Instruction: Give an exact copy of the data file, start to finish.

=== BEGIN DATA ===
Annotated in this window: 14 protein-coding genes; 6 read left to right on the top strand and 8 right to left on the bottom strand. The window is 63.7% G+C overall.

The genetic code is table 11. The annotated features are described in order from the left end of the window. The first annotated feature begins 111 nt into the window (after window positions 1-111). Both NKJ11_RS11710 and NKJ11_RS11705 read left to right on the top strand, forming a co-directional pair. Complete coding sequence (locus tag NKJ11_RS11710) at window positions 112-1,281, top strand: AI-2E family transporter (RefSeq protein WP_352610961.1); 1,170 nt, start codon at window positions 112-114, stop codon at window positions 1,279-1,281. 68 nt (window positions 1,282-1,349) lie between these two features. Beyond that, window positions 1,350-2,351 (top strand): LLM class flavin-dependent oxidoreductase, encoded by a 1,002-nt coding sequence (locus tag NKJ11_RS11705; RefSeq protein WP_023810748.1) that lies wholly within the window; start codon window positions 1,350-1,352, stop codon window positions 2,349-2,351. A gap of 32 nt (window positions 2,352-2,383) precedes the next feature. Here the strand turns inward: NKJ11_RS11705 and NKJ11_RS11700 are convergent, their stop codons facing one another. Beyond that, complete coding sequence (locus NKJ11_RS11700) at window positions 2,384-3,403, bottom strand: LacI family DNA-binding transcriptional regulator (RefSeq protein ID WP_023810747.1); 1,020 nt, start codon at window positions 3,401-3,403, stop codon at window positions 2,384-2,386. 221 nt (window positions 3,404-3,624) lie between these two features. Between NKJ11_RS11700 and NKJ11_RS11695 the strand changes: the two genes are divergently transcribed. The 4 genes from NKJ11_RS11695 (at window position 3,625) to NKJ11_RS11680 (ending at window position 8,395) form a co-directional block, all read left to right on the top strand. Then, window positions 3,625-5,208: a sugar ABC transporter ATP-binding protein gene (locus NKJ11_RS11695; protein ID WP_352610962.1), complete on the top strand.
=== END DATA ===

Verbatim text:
Annotated in this window: 14 protein-coding genes; 6 read left to right on the top strand and 8 right to left on the bottom strand. The window is 63.7% G+C overall.

The genetic code is table 11. The annotated features are described in order from the left end of the window. The first annotated feature begins 111 nt into the window (after window positions 1-111). Both NKJ11_RS11710 and NKJ11_RS11705 read left to right on the top strand, forming a co-directional pair. Complete coding sequence (locus tag NKJ11_RS11710) at window positions 112-1,281, top strand: AI-2E family transporter (RefSeq protein WP_352610961.1); 1,170 nt, start codon at window positions 112-114, stop codon at window positions 1,279-1,281. 68 nt (window positions 1,282-1,349) lie between these two features. Beyond that, window positions 1,350-2,351 (top strand): LLM class flavin-dependent oxidoreductase, encoded by a 1,002-nt coding sequence (locus tag NKJ11_RS11705; RefSeq protein WP_023810748.1) that lies wholly within the window; start codon window positions 1,350-1,352, stop codon window positions 2,349-2,351. A gap of 32 nt (window positions 2,352-2,383) precedes the next feature. Here the strand turns inward: NKJ11_RS11705 and NKJ11_RS11700 are convergent, their stop codons facing one another. Beyond that, complete coding sequence (locus NKJ11_RS11700) at window positions 2,384-3,403, bottom strand: LacI family DNA-binding transcriptional regulator (RefSeq protein ID WP_023810747.1); 1,020 nt, start codon at window positions 3,401-3,403, stop codon at window positions 2,384-2,386. 221 nt (window positions 3,404-3,624) lie between these two features. Between NKJ11_RS11700 and NKJ11_RS11695 the strand changes: the two genes are divergently transcribed. The 4 genes from NKJ11_RS11695 (at window position 3,625) to NKJ11_RS11680 (ending at window position 8,395) form a co-directional block, all read left to right on the top strand. Then, window positions 3,625-5,208: a sugar ABC transporter ATP-binding protein gene (locus NKJ11_RS11695; protein ID WP_352610962.1), complete on the top strand.